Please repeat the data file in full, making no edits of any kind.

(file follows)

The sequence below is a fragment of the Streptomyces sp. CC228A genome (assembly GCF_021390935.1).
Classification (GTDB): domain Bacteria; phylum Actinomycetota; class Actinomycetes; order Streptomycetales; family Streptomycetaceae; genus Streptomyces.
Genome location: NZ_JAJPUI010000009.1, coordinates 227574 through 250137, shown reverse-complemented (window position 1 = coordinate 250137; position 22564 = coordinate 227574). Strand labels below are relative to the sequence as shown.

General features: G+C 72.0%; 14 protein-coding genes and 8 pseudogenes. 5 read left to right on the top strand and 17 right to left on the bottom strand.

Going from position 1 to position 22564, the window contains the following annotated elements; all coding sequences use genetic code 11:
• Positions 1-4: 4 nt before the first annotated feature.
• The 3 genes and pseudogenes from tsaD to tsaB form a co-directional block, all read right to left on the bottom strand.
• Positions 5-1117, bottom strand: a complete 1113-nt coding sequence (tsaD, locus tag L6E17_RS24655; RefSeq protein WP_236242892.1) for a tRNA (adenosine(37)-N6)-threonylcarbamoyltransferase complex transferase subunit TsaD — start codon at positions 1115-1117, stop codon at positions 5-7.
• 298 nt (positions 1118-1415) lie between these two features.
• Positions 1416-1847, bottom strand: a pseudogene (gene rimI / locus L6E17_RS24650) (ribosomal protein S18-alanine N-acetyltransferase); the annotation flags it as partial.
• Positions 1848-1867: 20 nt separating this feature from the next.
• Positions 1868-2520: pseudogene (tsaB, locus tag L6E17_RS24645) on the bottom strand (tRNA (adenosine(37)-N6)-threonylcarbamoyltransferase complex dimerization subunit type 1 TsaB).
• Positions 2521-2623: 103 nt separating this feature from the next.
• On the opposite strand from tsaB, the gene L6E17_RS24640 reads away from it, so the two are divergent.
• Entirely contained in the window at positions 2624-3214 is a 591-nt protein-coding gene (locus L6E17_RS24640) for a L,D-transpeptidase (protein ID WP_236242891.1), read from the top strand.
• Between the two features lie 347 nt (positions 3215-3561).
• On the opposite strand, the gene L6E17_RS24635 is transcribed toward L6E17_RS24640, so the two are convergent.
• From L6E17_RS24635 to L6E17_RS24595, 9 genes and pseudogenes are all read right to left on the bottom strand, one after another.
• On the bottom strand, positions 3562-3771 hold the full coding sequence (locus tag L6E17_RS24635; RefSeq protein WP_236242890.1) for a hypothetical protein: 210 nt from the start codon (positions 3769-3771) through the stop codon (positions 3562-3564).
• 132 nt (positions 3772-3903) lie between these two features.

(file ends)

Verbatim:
The sequence below is a fragment of the Streptomyces sp. CC228A genome (assembly GCF_021390935.1).
Classification (GTDB): domain Bacteria; phylum Actinomycetota; class Actinomycetes; order Streptomycetales; family Streptomycetaceae; genus Streptomyces.
Genome location: NZ_JAJPUI010000009.1, coordinates 227574 through 250137, shown reverse-complemented (window position 1 = coordinate 250137; position 22564 = coordinate 227574). Strand labels below are relative to the sequence as shown.

General features: G+C 72.0%; 14 protein-coding genes and 8 pseudogenes. 5 read left to right on the top strand and 17 right to left on the bottom strand.

Going from position 1 to position 22564, the window contains the following annotated elements; all coding sequences use genetic code 11:
• Positions 1-4: 4 nt before the first annotated feature.
• The 3 genes and pseudogenes from tsaD to tsaB form a co-directional block, all read right to left on the bottom strand.
• Positions 5-1117, bottom strand: a complete 1113-nt coding sequence (tsaD, locus tag L6E17_RS24655; RefSeq protein WP_236242892.1) for a tRNA (adenosine(37)-N6)-threonylcarbamoyltransferase complex transferase subunit TsaD — start codon at positions 1115-1117, stop codon at positions 5-7.
• 298 nt (positions 1118-1415) lie between these two features.
• Positions 1416-1847, bottom strand: a pseudogene (gene rimI / locus L6E17_RS24650) (ribosomal protein S18-alanine N-acetyltransferase); the annotation flags it as partial.
• Positions 1848-1867: 20 nt separating this feature from the next.
• Positions 1868-2520: pseudogene (tsaB, locus tag L6E17_RS24645) on the bottom strand (tRNA (adenosine(37)-N6)-threonylcarbamoyltransferase complex dimerization subunit type 1 TsaB).
• Positions 2521-2623: 103 nt separating this feature from the next.
• On the opposite strand from tsaB, the gene L6E17_RS24640 reads away from it, so the two are divergent.
• Entirely contained in the window at positions 2624-3214 is a 591-nt protein-coding gene (locus L6E17_RS24640) for a L,D-transpeptidase (protein ID WP_236242891.1), read from the top strand.
• Between the two features lie 347 nt (positions 3215-3561).
• On the opposite strand, the gene L6E17_RS24635 is transcribed toward L6E17_RS24640, so the two are convergent.
• From L6E17_RS24635 to L6E17_RS24595, 9 genes and pseudogenes are all read right to left on the bottom strand, one after another.
• On the bottom strand, positions 3562-3771 hold the full coding sequence (locus tag L6E17_RS24635; RefSeq protein WP_236242890.1) for a hypothetical protein: 210 nt from the start codon (positions 3769-3771) through the stop codon (positions 3562-3564).
• 132 nt (positions 3772-3903) lie between these two features.